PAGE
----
2.2: Data Transformations and Z-Scores

Measures of center include the mean, median, quartiles, minimum, and maximum of a set of data

Measures of spread include the IQR, range, and standard deviation

When a constant is added to every number in a list,

The measures of center increase by that amount and the measures of spread remain the same

When every number in a list is multiplied by a constant,

The measures of center are multiplied by that amount and the measures of spread also get multiplied by that amount

Suppose we have two values that we want to compare, but they don’t come from the same distribution

Eg. getting a 610 on SAT math vs. a 24 on ACT math

Eg. being a 80” guy vs. a 76.5” girl

We can compare these figures by getting a standardized score called a z-score

z = (x-μ)/σ

z: z-score

x: value

μ: population mean

σ: population standard deviation

A z-score shows exactly how many standard deviations above or below the mean a value is

Even if two data points come from different distributions, they can be directly compared

*if*converted to z-scoresWhen comparing two z-scores, the higher z-score is the better relative score

A chart which can be used to convert proportions to z-scores and vise-versa

Available on the “cheat sheet” during the AP exam

Find percent of values less than 54

μ = 65

σ = 9

X~N (μ,σ) → Z~N (65,9)

Finding P(x<54) → x = 54, put into equation z = (x-μ)/σ

Locate z = -1.2222 on z-chart

P(x < 54) = P(z < -1.22) = 0.1112 (11.12%)

Measures of center include the mean, median, quartiles, minimum, and maximum of a set of data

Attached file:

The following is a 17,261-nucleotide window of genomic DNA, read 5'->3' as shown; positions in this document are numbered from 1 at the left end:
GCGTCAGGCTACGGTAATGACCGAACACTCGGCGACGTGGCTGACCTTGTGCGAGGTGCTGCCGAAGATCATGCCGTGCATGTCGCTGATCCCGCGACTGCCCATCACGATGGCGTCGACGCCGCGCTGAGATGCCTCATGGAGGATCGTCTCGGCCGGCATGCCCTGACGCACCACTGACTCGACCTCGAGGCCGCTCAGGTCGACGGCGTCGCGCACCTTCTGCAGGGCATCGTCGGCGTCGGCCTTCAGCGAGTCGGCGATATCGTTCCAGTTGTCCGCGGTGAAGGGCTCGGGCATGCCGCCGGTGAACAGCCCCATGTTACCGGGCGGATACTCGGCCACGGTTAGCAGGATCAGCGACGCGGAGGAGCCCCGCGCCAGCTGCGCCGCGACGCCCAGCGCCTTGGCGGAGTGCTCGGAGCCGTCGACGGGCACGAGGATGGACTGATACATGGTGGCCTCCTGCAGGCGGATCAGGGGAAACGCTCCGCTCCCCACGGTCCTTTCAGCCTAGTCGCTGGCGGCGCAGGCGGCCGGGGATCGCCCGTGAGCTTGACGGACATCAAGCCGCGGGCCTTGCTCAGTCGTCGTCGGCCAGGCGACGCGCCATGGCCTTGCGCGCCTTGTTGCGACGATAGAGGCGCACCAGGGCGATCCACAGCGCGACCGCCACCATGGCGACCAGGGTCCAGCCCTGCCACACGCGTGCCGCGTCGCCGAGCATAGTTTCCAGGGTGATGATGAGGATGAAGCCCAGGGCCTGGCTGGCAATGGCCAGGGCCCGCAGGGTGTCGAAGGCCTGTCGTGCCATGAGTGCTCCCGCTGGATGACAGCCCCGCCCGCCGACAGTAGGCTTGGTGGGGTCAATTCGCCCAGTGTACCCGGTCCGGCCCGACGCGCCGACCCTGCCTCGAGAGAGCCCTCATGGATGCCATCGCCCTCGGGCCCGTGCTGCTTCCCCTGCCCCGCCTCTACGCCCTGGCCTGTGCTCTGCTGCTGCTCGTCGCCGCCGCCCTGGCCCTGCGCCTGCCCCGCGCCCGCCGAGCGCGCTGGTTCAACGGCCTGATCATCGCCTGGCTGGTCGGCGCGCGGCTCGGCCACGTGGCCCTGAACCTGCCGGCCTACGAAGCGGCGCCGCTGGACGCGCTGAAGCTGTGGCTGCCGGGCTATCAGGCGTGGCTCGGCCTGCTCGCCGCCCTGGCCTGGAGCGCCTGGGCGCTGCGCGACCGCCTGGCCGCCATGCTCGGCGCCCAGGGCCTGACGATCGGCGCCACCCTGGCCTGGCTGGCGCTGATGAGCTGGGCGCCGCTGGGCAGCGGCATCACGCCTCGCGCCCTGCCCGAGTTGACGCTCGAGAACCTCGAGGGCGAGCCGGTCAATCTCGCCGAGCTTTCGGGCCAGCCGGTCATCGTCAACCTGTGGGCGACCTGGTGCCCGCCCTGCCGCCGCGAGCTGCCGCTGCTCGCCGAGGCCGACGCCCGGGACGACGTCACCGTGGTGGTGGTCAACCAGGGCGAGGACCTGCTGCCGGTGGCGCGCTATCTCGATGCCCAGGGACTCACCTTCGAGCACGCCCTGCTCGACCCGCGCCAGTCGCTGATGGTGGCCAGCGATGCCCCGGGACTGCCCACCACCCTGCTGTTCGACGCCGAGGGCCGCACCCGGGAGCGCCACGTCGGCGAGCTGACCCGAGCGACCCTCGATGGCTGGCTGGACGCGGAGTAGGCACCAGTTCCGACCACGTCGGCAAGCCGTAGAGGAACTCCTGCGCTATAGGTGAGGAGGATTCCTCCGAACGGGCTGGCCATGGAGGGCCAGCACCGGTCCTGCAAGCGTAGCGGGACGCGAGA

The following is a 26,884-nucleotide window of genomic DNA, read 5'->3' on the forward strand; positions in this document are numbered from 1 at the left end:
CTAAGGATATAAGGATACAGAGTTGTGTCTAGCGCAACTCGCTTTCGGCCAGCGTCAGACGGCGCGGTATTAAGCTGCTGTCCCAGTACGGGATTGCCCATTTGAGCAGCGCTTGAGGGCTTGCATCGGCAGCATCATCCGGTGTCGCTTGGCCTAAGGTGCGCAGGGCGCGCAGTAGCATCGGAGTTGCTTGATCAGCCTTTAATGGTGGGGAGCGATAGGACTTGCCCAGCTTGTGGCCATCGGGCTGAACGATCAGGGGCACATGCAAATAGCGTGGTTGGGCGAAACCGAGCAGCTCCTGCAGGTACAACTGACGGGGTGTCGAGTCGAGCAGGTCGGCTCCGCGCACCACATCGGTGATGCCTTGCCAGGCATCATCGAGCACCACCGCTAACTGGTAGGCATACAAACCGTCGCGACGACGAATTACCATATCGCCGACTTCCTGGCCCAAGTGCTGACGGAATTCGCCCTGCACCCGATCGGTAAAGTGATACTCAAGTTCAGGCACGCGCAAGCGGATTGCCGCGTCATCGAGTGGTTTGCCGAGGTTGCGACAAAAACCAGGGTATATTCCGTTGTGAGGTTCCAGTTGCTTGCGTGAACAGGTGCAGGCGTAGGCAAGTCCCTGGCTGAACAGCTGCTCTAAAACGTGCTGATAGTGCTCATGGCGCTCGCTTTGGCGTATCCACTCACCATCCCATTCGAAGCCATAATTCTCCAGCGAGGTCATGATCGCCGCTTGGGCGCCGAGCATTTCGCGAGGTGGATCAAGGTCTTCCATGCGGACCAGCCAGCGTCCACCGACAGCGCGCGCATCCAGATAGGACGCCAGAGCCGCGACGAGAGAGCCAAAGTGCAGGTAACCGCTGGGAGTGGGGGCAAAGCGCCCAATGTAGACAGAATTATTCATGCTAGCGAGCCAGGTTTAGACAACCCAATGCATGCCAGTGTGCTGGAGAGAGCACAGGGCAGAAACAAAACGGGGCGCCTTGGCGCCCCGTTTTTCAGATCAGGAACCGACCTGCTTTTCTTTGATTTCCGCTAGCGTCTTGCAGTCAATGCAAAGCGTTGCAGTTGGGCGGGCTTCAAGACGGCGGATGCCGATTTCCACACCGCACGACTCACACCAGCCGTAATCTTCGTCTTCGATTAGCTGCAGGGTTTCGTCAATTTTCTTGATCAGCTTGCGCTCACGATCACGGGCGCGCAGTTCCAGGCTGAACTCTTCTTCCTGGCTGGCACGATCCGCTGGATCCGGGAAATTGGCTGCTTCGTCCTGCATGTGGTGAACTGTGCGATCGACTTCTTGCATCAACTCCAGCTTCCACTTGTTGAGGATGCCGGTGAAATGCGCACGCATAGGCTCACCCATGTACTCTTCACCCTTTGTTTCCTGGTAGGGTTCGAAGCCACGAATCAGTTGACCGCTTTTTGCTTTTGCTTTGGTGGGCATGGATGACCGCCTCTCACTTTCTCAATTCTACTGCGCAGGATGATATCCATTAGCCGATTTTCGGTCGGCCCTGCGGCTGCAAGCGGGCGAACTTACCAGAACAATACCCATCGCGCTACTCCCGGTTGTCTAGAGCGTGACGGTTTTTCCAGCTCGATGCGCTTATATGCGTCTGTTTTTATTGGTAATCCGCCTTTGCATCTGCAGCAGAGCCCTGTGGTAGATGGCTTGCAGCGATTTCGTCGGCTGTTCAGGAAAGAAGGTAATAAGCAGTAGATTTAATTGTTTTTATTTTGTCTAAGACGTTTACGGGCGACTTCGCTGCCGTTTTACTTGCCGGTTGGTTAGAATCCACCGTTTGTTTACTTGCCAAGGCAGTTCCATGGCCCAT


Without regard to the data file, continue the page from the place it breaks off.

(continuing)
Measures of spread include the IQR, range, and standard deviation

When a constant is added to every number in a list,

The measures of center increase by that amount and the measures of spread remain the same

When every number in a list is multiplied by a constant,

The measures of center are multiplied by that amount and the measures of spread also get multiplied by that amount

Suppose we have two values that we want to compare, but they don’t come from the same distribution

Eg. getting a 610 on SAT math vs. a 24 on ACT math

Eg. being a 80” guy vs. a 76.5” girl

We can compare these figures by getting a standardized score called a z-score

z = (x-μ)/σ

z: z-score

x: value

μ: population mean

σ: population standard deviation

A z-score shows exactly how many standard deviations above or below the mean a value is

Even if two data points come from different distributions, they can be directly compared

*if*converted to z-scoresWhen comparing two z-scores, the higher z-score is the better relative score

A chart which can be used to convert proportions to z-scores and vise-versa

Available on the “cheat sheet” during the AP exam

Find percent of values less than 54

μ = 65

σ = 9

X~N (μ,σ) → Z~N (65,9)

Finding P(x<54) → x = 54, put into equation z = (x-μ)/σ

Locate z = -1.2222 on z-chart

P(x < 54) = P(z < -1.22) = 0.1112 (11.12%)